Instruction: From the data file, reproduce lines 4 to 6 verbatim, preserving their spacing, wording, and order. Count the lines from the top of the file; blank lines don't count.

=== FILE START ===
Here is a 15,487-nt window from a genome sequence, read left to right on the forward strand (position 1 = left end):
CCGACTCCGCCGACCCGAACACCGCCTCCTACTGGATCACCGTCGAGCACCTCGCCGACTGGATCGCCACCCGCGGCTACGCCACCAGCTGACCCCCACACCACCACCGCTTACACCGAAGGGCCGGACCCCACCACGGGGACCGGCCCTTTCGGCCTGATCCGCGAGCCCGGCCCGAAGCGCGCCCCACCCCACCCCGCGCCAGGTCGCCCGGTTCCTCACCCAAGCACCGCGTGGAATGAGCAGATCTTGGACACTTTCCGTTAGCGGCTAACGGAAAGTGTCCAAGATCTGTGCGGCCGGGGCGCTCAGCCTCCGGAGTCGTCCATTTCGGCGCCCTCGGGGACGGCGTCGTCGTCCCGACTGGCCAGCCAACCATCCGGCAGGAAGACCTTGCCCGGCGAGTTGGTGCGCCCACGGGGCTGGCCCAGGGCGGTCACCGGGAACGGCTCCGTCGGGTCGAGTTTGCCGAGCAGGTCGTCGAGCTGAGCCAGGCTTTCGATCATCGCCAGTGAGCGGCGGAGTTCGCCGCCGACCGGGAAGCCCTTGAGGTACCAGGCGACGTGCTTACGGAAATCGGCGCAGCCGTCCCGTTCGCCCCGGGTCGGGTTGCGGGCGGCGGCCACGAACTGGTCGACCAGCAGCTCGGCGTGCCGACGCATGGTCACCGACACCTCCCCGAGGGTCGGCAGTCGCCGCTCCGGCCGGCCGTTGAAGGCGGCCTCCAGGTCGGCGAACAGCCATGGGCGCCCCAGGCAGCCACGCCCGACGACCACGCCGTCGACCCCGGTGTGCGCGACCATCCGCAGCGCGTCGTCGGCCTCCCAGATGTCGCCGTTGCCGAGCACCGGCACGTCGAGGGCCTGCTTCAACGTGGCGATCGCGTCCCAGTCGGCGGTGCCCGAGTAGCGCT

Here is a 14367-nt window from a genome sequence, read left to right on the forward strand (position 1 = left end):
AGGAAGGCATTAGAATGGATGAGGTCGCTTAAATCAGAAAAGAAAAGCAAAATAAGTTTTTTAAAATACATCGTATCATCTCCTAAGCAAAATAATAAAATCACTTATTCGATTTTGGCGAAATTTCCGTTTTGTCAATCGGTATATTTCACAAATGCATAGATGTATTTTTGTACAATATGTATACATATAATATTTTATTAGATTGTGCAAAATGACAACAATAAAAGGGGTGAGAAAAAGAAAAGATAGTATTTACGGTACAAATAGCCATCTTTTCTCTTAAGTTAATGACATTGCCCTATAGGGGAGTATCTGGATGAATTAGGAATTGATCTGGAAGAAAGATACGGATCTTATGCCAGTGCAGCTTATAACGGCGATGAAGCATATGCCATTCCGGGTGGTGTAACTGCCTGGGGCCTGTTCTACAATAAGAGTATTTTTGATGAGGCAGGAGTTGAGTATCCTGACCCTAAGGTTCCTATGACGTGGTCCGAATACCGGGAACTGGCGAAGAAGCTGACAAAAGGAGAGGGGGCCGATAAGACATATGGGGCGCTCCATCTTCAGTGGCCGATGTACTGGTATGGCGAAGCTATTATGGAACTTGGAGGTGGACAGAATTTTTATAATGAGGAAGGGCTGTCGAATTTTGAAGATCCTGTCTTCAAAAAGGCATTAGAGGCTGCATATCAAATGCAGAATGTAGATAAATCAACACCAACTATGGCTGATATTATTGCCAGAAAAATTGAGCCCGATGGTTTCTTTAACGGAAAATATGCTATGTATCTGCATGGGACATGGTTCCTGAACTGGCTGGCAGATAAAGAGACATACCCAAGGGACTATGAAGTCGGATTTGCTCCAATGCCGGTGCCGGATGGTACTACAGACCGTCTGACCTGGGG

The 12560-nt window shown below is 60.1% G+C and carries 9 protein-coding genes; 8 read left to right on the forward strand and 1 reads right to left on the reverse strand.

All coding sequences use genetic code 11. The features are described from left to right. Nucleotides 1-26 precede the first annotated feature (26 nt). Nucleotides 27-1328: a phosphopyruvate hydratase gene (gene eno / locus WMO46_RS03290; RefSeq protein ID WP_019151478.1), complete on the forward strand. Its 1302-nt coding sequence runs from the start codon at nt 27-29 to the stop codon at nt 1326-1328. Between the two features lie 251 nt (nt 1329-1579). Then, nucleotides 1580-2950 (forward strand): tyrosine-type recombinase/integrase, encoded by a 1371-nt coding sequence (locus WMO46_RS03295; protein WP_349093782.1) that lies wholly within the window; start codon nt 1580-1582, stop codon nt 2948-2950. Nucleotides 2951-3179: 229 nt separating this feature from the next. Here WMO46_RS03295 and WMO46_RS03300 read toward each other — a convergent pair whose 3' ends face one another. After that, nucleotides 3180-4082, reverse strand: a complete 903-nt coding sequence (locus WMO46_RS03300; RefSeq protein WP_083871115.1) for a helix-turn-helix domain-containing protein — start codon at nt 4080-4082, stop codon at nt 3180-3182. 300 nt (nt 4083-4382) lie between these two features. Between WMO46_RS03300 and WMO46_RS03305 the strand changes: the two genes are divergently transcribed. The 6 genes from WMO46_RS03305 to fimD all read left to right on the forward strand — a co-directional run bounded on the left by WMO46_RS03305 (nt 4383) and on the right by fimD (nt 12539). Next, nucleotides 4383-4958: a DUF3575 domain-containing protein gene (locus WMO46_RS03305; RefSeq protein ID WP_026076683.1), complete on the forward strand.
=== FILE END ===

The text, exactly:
AGGAAGGCATTAGAATGGATGAGGTCGCTTAAATCAGAAAAGAAAAGCAAAATAAGTTTTTTAAAATACATCGTATCATCTCCTAAGCAAAATAATAAAATCACTTATTCGATTTTGGCGAAATTTCCGTTTTGTCAATCGGTATATTTCACAAATGCATAGATGTATTTTTGTACAATATGTATACATATAATATTTTATTAGATTGTGCAAAATGACAACAATAAAAGGGGTGAGAAAAAGAAAAGATAGTATTTACGGTACAAATAGCCATCTTTTCTCTTAAGTTAATGACATTGCCCTATAGGGGAGTATCTGGATGAATTAGGAATTGATCTGGAAGAAAGATACGGATCTTATGCCAGTGCAGCTTATAACGGCGATGAAGCATATGCCATTCCGGGTGGTGTAACTGCCTGGGGCCTGTTCTACAATAAGAGTATTTTTGATGAGGCAGGAGTTGAGTATCCTGACCCTAAGGTTCCTATGACGTGGTCCGAATACCGGGAACTGGCGAAGAAGCTGACAAAAGGAGAGGGGGCCGATAAGACATATGGGGCGCTCCATCTTCAGTGGCCGATGTACTGGTATGGCGAAGCTATTATGGAACTTGGAGGTGGACAGAATTTTTATAATGAGGAAGGGCTGTCGAATTTTGAAGATCCTGTCTTCAAAAAGGCATTAGAGGCTGCATATCAAATGCAGAATGTAGATAAATCAACACCAACTATGGCTGATATTATTGCCAGAAAAATTGAGCCCGATGGTTTCTTTAACGGAAAATATGCTATGTATCTGCATGGGACATGGTTCCTGAACTGGCTGGCAGATAAAGAGACATACCCAAGGGACTATGAAGTCGGATTTGCTCCAATGCCGGTGCCGGATGGTACTACAGACCGTCTGACCTGGGG

The 12560-nt window shown below is 60.1% G+C and carries 9 protein-coding genes; 8 read left to right on the forward strand and 1 reads right to left on the reverse strand.

All coding sequences use genetic code 11. The features are described from left to right. Nucleotides 1-26 precede the first annotated feature (26 nt). Nucleotides 27-1328: a phosphopyruvate hydratase gene (gene eno / locus WMO46_RS03290; RefSeq protein ID WP_019151478.1), complete on the forward strand. Its 1302-nt coding sequence runs from the start codon at nt 27-29 to the stop codon at nt 1326-1328. Between the two features lie 251 nt (nt 1329-1579). Then, nucleotides 1580-2950 (forward strand): tyrosine-type recombinase/integrase, encoded by a 1371-nt coding sequence (locus WMO46_RS03295; protein WP_349093782.1) that lies wholly within the window; start codon nt 1580-1582, stop codon nt 2948-2950. Nucleotides 2951-3179: 229 nt separating this feature from the next. Here WMO46_RS03295 and WMO46_RS03300 read toward each other — a convergent pair whose 3' ends face one another. After that, nucleotides 3180-4082, reverse strand: a complete 903-nt coding sequence (locus WMO46_RS03300; RefSeq protein WP_083871115.1) for a helix-turn-helix domain-containing protein — start codon at nt 4080-4082, stop codon at nt 3180-3182. 300 nt (nt 4083-4382) lie between these two features. Between WMO46_RS03300 and WMO46_RS03305 the strand changes: the two genes are divergently transcribed. The 6 genes from WMO46_RS03305 to fimD all read left to right on the forward strand — a co-directional run bounded on the left by WMO46_RS03305 (nt 4383) and on the right by fimD (nt 12539). Next, nucleotides 4383-4958: a DUF3575 domain-containing protein gene (locus WMO46_RS03305; RefSeq protein ID WP_026076683.1), complete on the forward strand.